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The Replacements initially formed in 1979, originally called the Impediments, the Minnesota residents changed their name to the Replacements after being banned from a local club for disorderly behavior. In their early days, they sounded quite similar to Hüsker Dü, the leaders of the Minneapolis punk scene. However, the Replacements were wilder and looser than the Hüskers and quickly became notorious for their drunken, chaotic gigs. After they built up a sizable local following the Minneapolis label Twin/Tone signed them.

Let It Be is the third album by the Replacements.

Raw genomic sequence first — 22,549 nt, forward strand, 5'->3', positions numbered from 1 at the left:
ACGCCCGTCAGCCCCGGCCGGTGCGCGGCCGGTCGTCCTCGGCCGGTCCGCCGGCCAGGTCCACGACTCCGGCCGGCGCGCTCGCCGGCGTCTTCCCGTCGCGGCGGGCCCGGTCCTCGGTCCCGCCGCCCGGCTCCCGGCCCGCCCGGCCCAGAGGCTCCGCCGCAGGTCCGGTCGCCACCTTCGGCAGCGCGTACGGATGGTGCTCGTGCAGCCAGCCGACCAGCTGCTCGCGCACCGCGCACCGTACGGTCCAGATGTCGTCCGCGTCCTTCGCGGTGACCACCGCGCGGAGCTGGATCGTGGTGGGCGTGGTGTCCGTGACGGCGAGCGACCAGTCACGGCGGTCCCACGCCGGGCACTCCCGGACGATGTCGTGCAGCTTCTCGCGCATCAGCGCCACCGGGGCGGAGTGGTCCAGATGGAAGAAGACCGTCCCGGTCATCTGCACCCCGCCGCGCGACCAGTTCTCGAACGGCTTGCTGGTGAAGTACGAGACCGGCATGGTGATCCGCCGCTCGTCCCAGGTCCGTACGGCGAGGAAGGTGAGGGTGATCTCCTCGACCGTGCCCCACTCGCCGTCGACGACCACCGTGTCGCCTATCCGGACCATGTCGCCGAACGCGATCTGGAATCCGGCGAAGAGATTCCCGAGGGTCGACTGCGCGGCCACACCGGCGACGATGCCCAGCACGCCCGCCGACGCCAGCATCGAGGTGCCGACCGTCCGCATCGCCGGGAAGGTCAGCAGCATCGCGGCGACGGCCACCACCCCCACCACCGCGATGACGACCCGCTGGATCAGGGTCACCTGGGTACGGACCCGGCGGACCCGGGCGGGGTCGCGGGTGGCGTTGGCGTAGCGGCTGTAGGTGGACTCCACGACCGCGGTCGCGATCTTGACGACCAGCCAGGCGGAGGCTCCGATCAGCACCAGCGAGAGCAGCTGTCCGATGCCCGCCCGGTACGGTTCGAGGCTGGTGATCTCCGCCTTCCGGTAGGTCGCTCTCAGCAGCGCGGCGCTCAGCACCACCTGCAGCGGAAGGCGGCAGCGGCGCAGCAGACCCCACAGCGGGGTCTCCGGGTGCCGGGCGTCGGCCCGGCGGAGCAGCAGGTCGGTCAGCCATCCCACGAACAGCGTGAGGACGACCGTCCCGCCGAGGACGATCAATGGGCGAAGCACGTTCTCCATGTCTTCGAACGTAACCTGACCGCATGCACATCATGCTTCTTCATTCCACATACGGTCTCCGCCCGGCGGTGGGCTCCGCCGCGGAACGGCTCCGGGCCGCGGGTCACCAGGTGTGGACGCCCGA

Antagonized by the constraints of the more traditional punk rock they’d been playing on their first two records, the band had been acting out against the punk establishment. They dressed in skirts and flannel and played covers by decidedly non-punk artists like Kiss, T. Rex and Hank Williams. So, with Let It Be, the band decided to rebel against punk and try to form a new sound for themselves.

Thus, the album is often described as “post-punk”, despite being more in tune with the alternative rock scene of the 1980s (with bands like R.E.M., Hüsker Dü and the Pixies). The songs deal mainly with themes of adolescence, coming to terms with yourself and who you are – fitting for the new beginning they were planning for themselves after abandoning the punk scene.

Let It Be is now widely percieved as a classic album, regularly featured in lists of “great albums” compiled by rock critics.